By 1973 the Japanese were realizing that a warmed over trailbike wouldn’t satisfy the growing motocross market in America and around the world. Though Kawasaki had been one of the first to introduce a 250cc class motocrosser – the F21M 238cc Scrambler in 1968, the machine was best suited to the smoother scrambles tracks in America at the time. Kawasaki followed in 1971 with the Big Horn Scrambler, a physically larger and much heavier machine that would prove to be a “dust collector” in the dealer showrooms.
Motocross was also becoming popular in Japan and the Japanese 250cc National Championships were becoming an important venue to compete with the latest and greatest machines from the other Japanese manufactures. In America, Kawasaki had hired Brad Lackey to compete in the 500cc National Championships aboard a factory works bike and he rewarded them with the 1972 500cc National Championship.
In preparation for the 1973 season, the factory initiated production of a semi-production machine (just 200 units) that was dubbed the F11-M. Most of these remained in Japan as the smaller Japanese riders didn’t have the size and strength to handle the open class machines that were so popular in America.
Bryon Farnsworth – Kawasaki R&D Manager in America recalls testing the early F11M prototypes coming from Japan. “We used Peter Lamppu and Jim Cook as test riders and Kawasaki Japan contracted Thorlief Hansen! Our riders were impressed with the power, the finish was good, but suspension and handling still left something to be desired!” Bryon goes on to say, “The Japanese focused on the 250’s as their test riders were smaller and we (Kawasaki R&D in America) focused on developing the 450 identified as the F-12MX! Heck, the Japanese test riders couldn’t even start the 450’s……..we had to do it for them!”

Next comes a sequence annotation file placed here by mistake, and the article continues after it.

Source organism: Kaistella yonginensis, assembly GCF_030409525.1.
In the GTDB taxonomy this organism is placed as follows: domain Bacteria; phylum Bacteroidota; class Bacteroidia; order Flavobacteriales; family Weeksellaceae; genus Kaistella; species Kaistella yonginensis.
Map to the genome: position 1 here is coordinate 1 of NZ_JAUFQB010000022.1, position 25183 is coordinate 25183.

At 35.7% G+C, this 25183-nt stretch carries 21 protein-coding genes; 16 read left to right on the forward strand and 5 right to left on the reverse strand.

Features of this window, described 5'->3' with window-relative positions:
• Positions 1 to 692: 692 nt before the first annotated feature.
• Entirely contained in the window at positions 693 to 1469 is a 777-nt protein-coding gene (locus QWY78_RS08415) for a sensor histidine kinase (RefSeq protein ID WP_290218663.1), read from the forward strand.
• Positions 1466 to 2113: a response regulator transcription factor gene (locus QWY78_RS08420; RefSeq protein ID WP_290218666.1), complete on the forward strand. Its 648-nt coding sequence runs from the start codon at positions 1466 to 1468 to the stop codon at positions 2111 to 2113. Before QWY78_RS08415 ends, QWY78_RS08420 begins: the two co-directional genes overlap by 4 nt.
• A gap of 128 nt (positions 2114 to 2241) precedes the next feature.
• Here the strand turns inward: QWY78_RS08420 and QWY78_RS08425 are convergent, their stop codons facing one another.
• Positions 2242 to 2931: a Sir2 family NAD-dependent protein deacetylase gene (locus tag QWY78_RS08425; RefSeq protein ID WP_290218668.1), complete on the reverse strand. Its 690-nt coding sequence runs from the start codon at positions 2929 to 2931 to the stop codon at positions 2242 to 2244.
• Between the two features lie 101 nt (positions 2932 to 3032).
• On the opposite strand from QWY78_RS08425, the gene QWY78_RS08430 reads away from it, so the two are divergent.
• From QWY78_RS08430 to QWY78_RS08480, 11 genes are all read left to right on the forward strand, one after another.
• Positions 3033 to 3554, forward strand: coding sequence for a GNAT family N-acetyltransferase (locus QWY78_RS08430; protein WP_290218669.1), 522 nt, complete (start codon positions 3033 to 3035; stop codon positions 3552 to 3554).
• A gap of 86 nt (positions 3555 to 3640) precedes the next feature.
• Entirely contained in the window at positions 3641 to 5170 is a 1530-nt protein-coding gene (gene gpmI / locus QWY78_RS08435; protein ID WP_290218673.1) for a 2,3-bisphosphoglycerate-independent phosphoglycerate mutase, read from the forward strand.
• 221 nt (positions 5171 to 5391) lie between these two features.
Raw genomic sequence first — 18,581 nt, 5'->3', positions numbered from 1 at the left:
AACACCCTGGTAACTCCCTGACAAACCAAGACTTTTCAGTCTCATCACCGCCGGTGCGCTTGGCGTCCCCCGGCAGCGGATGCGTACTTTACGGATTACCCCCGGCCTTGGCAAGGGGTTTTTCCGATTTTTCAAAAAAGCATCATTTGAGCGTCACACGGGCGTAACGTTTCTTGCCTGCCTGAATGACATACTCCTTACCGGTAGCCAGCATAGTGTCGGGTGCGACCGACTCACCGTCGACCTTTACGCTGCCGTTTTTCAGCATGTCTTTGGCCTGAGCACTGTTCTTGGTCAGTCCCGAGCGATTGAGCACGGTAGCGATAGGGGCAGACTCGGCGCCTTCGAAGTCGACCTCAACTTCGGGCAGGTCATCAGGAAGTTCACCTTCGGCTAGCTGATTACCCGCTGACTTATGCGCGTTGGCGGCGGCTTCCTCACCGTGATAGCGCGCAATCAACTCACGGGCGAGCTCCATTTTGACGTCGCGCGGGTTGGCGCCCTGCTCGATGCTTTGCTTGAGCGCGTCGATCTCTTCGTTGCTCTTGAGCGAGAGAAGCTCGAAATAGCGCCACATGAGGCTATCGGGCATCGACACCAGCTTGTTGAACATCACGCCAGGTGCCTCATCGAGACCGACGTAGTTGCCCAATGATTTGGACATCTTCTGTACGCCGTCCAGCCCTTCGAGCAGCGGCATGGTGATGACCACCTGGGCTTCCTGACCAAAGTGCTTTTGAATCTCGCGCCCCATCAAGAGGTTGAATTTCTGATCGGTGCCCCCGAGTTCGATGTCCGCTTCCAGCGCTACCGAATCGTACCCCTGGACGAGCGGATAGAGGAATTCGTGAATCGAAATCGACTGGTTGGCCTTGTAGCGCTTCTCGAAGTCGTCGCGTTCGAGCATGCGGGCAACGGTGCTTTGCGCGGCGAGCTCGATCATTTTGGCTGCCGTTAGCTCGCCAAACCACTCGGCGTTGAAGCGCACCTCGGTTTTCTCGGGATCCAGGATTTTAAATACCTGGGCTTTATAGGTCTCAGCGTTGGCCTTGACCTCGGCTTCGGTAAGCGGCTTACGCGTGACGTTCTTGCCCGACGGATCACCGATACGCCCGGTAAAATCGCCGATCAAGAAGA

By 1974, Kawasaki introduced the KX line of motocross bikes and later hired Jeff Ward, Gary Semics, and Jimmy Weinert to pilot the factory machines. Weinert rewarded them with a 500cc National title in 1975 and a 250cc Supercross title in 1976.
Kawasaki Works KX125 (1991)
Coming into the 1991 125cc AMA National Championships, Kawasaki hadn’t won the series since 1984 when Jeff Ward took the championship. Kawasaki was looking for a rider that could win the tiddler class and Mike Kiedrowski was looking for revenge after being dropped by the Honda factory team at the end of the 1990 season. Kiedrowski had won the ’89 125 Championship for Honda and had finished just one point behind Suzuki’s Guy Cooper in the 1990 Championships.
Mike recalls, “Kawasaki hired me with the promise and understanding that I would win the championship for them! I felt a lot of pressure, but they gave me 100% backing and built the bike exactly the way I wanted it!” Kiedrowski’s mechanic was Shane Nalley with Rick Ash doing the suspension and Jim Felt building the motors. “MX Kied” as Shane called him didn’t have the fastest bike on the track, Mitch Payton called it a “Slug,” but it suited him perfectly and they tested and modified the production based machine extensively.
Some of the engine modifications included stuffing the crank to increase crankcase pressure and filling the transfer ports with epoxy and completely reshaping. Engine weight was saving by using magnesium primary and ignition covers and shaving material on clutch and transmission components. Suspension was “Works Kayaba” and fine tuned by Ash with an emphasis on high speed compression control that Kiedrowski demanded.
Mike Kiedrowski has graciously loaned the machine to the Early Years of Motocross museum! Thanks – “MX Kied!”
Kawasaki 100cc G31M Centurian
In the early 1970s the highly tuned G31M was a dominate force in Flat Track, Tourist Trophy, and motocross events on relatively smooth tracks. The “Baby Greenstreak” as it was often called, put out an astounding 18.5 horsepower at 13,000 rpm’s. The small tip or “stinger” on the expansion chamber gave the Centurian a distinct sound that is unmistakable to this day. The engine case was slightly different than other Kawasaki’s with the G31M having a secondary air intake on the carburetor cover. It also required the use of bean oil as a fuel additive for lubrication. Even then, lower end life was short because of the engines high rpm’s.